“I made a mess of some of the match points, especially my service game at 5-4 in the second set. I just stayed in there and knew and knew I’d get my chances. I am very happy with the way I played. Staying calm is the key, also getting the right balance and being aggressive with my feet. I am happy to come through and I will prepare for tomorrow”, said Evans.

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Topspin Rate: What The 2019 Stats Tell Us

Let’s take a look at the data collected during the season-ending events of last year, the NextGen and ATP Finals.

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Topspin groundstrokes are the ever-present feature of contemporary tennis. As it goes, the widening of racquets’ sweet spots (starting in the early 1980s) allowed for a greater net clearance, lowering the rate of baseline errors without losing girth on the shot, quite the opposite. In some kind of arms race, grips and swings have developed as well (as highlighted by this New York Times piece), increasing the role of topspin even more, to the point that “flat shot” is a mere figure of speech in today’s tennis, as almost every shot generates rotation, especially on the forehand side. 

 

At the same time, however, data needs to be relativized. While it’s true that all players put topspin on their shots, at the same time some put more than others, de facto flattening the less spinny ones in the perception of the opponent – a playing style is necessarily tied to the way a foe relates to it.

A compelling analysis can thus be to compare the numbers of each player, albeit in the limited setting of the Masters 1000 and the two Finals, the NextGen and the Master, which are the only events for which Tennis TV provides public information.

As a matter of fact, the latter two tournaments have been an object of study for the analyst (his handle is “Vestige du jour,” a likely nod to Kazuo Ishoguro, a fellow Japanese expatriate), a Twitter user who lives in Paris and who has collected the available topspin data for the 16 players who competed in the year-end bouts. Here’s the graphics, with the caveat that he used RPM, Round Per Minute, as a measure, instead of Tennis TV’s  RPS, Rounds Per Second, probably to emphasise the differences between the various samples:

Clearly, these are very limited samples, and should therefore be taken with a grain of salt (each player played a maximum of five matches), but a few inferences can be made, three of which appear to be more interesting than others.

HOMOLOGATION – The first, and most relevant, pertains the proportionality vis-à-vis the data on almost every player’s groundstrokes. it can be noticed that most rates are in the central lane of the diagram, with a ratio of about 60-65% between the rotation of the backhand and that of the forehand, barring unique styles like Tiafoe’s, whose forehand’s rate is over 3000 RPM, more than twice as much as his backhand (an even starker antinomy would emerge from the analysis of Britain’s Cameron Norrie), or single instances like Sinner’s route of Ymer (he went over 2800 with his backhand while flattening his forehand to 2200, but that match ended with a 4-0 4-2 4-1 score, far too lopsided to carry meaningful insights).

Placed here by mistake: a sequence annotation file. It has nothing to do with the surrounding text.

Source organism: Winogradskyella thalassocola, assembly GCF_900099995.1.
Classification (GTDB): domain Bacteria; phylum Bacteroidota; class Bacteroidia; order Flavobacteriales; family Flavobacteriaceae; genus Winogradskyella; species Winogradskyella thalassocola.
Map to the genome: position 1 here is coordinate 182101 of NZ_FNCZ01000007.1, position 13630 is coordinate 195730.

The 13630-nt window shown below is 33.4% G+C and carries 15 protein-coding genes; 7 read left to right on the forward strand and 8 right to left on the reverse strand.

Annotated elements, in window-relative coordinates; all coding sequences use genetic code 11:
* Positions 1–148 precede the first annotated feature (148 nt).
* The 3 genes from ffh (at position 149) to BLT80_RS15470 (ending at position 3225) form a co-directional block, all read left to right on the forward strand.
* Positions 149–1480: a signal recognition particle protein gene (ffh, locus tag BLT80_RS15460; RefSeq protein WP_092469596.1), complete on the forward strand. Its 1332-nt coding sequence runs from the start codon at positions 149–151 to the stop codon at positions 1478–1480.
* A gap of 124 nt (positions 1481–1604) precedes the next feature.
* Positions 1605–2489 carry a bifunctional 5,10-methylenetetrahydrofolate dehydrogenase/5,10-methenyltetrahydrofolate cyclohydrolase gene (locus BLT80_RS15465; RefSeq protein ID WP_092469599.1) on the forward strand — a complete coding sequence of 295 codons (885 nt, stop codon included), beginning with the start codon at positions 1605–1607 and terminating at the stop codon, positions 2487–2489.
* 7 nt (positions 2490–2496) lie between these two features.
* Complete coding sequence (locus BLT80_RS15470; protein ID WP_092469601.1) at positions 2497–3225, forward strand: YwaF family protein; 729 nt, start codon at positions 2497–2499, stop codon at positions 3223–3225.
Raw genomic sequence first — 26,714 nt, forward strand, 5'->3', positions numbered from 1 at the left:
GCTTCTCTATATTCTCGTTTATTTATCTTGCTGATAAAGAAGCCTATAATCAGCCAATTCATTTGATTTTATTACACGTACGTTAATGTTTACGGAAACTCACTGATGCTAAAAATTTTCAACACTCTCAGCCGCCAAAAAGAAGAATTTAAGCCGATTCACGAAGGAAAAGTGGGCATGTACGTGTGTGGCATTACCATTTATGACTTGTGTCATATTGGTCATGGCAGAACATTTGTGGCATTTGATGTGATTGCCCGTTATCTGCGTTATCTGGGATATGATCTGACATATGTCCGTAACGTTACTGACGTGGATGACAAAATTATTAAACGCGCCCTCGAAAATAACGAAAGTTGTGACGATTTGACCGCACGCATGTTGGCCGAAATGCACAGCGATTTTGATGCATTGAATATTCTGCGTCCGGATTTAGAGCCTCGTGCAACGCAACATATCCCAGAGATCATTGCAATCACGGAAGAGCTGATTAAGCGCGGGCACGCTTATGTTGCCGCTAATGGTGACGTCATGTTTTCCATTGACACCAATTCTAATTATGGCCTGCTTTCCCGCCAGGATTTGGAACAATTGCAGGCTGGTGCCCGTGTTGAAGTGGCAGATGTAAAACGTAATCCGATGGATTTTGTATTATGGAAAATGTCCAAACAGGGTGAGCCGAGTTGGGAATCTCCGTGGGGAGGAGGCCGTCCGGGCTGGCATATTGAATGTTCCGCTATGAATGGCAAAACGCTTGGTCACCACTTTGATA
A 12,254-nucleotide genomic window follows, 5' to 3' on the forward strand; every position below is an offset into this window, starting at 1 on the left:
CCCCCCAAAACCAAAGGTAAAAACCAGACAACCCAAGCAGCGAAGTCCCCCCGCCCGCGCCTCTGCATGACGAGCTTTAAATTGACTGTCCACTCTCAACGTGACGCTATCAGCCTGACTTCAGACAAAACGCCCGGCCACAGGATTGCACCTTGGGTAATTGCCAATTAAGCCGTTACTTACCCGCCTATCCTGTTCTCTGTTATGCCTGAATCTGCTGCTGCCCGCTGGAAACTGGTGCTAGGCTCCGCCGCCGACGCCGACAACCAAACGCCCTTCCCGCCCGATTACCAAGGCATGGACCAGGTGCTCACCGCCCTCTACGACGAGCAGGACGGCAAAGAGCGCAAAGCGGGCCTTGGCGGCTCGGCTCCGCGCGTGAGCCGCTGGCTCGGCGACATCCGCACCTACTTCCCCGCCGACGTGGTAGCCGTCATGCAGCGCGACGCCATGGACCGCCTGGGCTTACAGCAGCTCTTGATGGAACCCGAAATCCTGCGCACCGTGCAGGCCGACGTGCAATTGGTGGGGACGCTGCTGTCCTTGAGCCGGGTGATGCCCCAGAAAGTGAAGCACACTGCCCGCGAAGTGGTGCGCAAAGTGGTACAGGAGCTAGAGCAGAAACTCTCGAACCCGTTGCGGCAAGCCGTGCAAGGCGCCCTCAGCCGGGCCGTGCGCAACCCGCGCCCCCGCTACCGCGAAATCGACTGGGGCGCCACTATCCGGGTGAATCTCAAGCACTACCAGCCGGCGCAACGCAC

Specifically, most players have an average between 2700 and 3000 RPM on the forehand, and between 1800 and 2300 RPM on the backhand, respectively – this category features Djokovic, one Federer match, one Zverev match, Humbert, Kecmanovic, Sinner, Davidovich Fokina, and Ymer, pretty much half of the involved players, most of whom are youngsters, giving interesting indications as for the direction the game is moving towards.

This percentage of homologation is confirmed by another chart prepared by our numbers-crunching friend, which extends the study to six Masters 1000 events from the 2018 season (Miami, Monte Carlo, Madrid, Roma, Canada, Cincinnati):

An interesting corollary emerges when looking at the low reported average of Alex De Minaur and Daniil Medvedev, two players with a few shared quirks, such as their eastern grip which leads them to hit the ball with no exaggerated pronation and supination of the forearm, inherently generating less spin. Their semi-flat style extends to the backhand too, though, and this combo has them labeled as counterpunchers, given their penchant for using their opponent’s speed to generate their their own on both sides.

What seems relevants with regards to the two of them (and the same can be said for Murray, Simon, Mannarino, Bautista Agut, and especially Kukushkin) is that their reputation and imagery as reactive players is a great example of how the classic dichotomies of our sport have shifted, particularly with the way we look at offensive and defensive players, creating a chasm between tennis’s signifiers and signifieds. Until 15-20 years ago, attacking players hit hard and flat on fast surfaces, while grinders overcharged with topspin on slower turfs, whereas now most aggressive players rely on condor-like backswings and therefore prefer the clay and slow hardcourts, as opposed to the aforementioned counterpunchers who find their natural habitat indoors (thanks to the clean shots they can get) and on quick ground – Medvedev’s performance at the ATP Finals notwithstanding, since he’d been out of gas for weeks. In our view, this is the most interesting subject in contemporary tennis, and even though there isn’t much room in this piece to elaborate on its etiology (from physical changes to new tools to different surfaces), which should definitely be tackled in future, and it’s very meaningful nonetheless to highlight how the numbers confirm this transfiguration.